Mental health professionals are busy people, working to help others with their problems. After spending the day listening to people, taking notes, and filing insurance claims, most mental health professionals do not have time to think about encryption and security. Many use their personal computers, tablets, or cell phones for business related purposes, resulting in private information often being present on these devices. What happens then, if someone hacks into these devices? Often, this means Client data could end up in a criminal’s hands, with the therapist being held responsible for the breach. A criminal would like mental health information for blackmail and extortion. If you are a mental health professional, I have a question for you: what steps have you taken to protect your Client’s electronic data?
How Can Data Be Breached?
For a computer that is unsecured, it would not take much for a criminal to access Client information. It could be as simple as an unsecured wireless network, where someone connecting to the network could access the hard drive. They could use a simple program to crack the password to your computer then copy the hard drive. Often weak passwords are used, which makes cracking into accounts an easy task. A hacker could steal Client data, unknown to the user.
Another means of stealing Client data could be through e-mail. Many hackers like to use computer viruses and worms to try to steal account information. These viruses are sent in e-mail messages. Once the user opens the e-mail and downloads the program, the computer is infected. Now, the hacker has access to the files, and all personal and Client information.
Sometimes, brute force methods are used to steal Client information. Physically stealing the computer, cell phone or tablet is a good way to obtain Client information. Once a criminal has the device, all they need to do is power it up and take out the hard drive, or crack the password. For a computer, a windows password would be useless if the hard drive was removed and placed inside another computer. Files will be accessible on the other computer, without needing to log into windows.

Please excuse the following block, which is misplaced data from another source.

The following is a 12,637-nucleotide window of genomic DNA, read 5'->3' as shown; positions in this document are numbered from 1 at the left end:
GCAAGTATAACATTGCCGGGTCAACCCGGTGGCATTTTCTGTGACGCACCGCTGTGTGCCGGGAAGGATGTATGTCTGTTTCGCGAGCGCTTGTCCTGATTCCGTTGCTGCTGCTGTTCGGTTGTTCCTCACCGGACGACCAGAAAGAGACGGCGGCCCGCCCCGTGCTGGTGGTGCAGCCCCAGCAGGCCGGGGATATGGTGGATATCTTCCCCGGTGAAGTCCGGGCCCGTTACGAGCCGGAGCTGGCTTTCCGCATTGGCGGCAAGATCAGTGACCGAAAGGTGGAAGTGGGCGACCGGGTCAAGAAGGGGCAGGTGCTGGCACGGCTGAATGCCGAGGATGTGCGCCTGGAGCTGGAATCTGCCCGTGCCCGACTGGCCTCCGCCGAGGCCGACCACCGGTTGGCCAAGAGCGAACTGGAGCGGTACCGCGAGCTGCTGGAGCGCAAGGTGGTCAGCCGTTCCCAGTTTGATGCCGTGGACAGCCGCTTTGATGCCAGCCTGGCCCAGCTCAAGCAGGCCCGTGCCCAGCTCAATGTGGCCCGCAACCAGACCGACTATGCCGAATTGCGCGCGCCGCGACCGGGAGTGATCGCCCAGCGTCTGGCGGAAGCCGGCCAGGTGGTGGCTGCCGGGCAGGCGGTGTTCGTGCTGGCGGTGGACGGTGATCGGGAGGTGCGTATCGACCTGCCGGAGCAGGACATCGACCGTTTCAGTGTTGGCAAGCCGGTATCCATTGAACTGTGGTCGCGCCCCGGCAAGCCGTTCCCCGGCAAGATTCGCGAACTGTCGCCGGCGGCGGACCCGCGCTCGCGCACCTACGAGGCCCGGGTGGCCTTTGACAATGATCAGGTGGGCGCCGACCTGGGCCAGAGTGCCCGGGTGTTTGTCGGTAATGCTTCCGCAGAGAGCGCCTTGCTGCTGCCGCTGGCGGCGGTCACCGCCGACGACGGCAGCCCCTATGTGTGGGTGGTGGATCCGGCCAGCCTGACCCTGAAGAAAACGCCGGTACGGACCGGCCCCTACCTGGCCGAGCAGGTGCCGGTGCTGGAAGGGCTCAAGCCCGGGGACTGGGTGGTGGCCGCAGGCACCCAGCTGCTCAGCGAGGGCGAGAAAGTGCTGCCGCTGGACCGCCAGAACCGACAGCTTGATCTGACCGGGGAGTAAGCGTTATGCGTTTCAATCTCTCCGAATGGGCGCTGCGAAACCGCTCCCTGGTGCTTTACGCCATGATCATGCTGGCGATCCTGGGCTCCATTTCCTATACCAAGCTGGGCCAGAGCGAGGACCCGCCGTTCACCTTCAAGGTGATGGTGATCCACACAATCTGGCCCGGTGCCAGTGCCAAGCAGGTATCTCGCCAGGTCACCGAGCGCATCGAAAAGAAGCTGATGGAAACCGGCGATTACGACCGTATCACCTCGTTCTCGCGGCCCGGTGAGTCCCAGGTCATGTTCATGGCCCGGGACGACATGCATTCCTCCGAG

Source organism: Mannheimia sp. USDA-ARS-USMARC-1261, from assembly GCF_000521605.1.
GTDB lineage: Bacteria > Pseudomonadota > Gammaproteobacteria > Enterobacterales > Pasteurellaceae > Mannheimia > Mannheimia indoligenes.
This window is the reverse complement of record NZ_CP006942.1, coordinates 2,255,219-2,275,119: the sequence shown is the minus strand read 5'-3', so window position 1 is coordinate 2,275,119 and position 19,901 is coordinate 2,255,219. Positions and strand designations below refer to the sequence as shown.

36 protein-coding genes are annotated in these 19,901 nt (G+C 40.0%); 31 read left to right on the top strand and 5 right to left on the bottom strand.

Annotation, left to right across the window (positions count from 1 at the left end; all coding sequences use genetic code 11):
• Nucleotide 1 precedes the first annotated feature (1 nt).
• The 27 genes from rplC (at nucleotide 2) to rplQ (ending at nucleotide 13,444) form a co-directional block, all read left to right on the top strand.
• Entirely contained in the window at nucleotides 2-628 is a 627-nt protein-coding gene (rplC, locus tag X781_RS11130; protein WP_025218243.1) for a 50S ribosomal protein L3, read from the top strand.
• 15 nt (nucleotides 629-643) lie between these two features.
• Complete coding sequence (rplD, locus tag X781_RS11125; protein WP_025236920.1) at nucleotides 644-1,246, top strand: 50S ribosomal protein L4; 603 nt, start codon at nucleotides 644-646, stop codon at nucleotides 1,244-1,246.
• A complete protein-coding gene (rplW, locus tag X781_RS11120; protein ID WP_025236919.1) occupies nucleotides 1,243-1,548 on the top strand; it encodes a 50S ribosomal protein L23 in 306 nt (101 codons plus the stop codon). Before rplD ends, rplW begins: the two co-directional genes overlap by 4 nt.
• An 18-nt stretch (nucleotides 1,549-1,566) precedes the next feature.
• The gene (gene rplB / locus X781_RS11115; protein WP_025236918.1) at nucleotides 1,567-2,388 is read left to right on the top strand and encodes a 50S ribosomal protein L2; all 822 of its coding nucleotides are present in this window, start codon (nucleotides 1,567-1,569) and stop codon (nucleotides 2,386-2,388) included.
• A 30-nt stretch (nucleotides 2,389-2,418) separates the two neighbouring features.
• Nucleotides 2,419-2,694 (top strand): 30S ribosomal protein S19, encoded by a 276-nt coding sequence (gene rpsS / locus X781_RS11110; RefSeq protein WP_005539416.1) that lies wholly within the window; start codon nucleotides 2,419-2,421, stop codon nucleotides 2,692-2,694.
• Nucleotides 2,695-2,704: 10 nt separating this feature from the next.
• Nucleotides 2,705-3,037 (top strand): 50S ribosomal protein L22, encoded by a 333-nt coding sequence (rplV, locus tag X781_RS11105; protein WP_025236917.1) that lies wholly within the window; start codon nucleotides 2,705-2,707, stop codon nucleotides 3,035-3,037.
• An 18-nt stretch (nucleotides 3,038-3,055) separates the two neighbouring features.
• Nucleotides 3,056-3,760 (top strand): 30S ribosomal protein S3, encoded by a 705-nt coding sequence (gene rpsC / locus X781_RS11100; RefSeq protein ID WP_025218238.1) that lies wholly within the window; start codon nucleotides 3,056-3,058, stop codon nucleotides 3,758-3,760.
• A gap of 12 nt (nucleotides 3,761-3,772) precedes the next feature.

If Someone Steals Client Data, Is It My Fault?
If a hacker steals a hard drive, or use a worm to access Client data, how liable is the mental health professional? The answer is: it depends on the steps taken to secure Client information. If weak passwords are used, of the hard drive itself is not encrypted, or e-mails to Clients are not encrypted, then the mental health professional may be held liable for the breach. Most mental health professionals are under HIPAA, the Health Insurance Portability and Accountability Act, and are required to secure Client data. Under HIPAA, the mental health professional is responsible for the security and accessibility of Client data. Risk assessments need to be conducted to account for ways data could be breached.